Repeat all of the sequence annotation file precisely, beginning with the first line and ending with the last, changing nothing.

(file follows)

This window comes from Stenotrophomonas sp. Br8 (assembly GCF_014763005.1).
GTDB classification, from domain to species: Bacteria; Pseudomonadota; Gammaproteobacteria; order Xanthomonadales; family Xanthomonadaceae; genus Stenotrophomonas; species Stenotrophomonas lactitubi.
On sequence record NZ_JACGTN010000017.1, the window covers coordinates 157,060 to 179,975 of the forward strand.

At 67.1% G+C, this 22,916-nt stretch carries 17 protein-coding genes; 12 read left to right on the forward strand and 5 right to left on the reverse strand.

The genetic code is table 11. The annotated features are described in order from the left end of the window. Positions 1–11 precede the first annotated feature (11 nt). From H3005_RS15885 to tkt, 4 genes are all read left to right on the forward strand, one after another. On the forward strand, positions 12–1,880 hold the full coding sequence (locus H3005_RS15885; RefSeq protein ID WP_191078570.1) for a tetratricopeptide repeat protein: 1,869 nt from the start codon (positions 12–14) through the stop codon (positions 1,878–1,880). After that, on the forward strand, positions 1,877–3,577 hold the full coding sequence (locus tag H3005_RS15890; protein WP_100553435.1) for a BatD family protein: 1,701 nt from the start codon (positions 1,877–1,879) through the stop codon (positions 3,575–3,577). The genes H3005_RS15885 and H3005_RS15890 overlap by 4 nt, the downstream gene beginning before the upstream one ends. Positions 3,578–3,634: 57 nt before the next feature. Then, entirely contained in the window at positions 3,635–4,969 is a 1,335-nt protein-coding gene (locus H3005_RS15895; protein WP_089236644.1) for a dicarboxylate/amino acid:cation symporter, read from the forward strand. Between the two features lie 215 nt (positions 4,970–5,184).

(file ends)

This window comes from Stenotrophomonas sp. Br8 (assembly GCF_014763005.1).
GTDB classification, from domain to species: Bacteria; Pseudomonadota; Gammaproteobacteria; order Xanthomonadales; family Xanthomonadaceae; genus Stenotrophomonas; species Stenotrophomonas lactitubi.
On sequence record NZ_JACGTN010000017.1, the window covers coordinates 157,060 to 179,975 of the forward strand.

At 67.1% G+C, this 22,916-nt stretch carries 17 protein-coding genes; 12 read left to right on the forward strand and 5 right to left on the reverse strand.

The genetic code is table 11. The annotated features are described in order from the left end of the window. Positions 1–11 precede the first annotated feature (11 nt). From H3005_RS15885 to tkt, 4 genes are all read left to right on the forward strand, one after another. On the forward strand, positions 12–1,880 hold the full coding sequence (locus H3005_RS15885; RefSeq protein ID WP_191078570.1) for a tetratricopeptide repeat protein: 1,869 nt from the start codon (positions 12–14) through the stop codon (positions 1,878–1,880). After that, on the forward strand, positions 1,877–3,577 hold the full coding sequence (locus tag H3005_RS15890; protein WP_100553435.1) for a BatD family protein: 1,701 nt from the start codon (positions 1,877–1,879) through the stop codon (positions 3,575–3,577). The genes H3005_RS15885 and H3005_RS15890 overlap by 4 nt, the downstream gene beginning before the upstream one ends. Positions 3,578–3,634: 57 nt before the next feature. Then, entirely contained in the window at positions 3,635–4,969 is a 1,335-nt protein-coding gene (locus H3005_RS15895; protein WP_089236644.1) for a dicarboxylate/amino acid:cation symporter, read from the forward strand. Between the two features lie 215 nt (positions 4,970–5,184).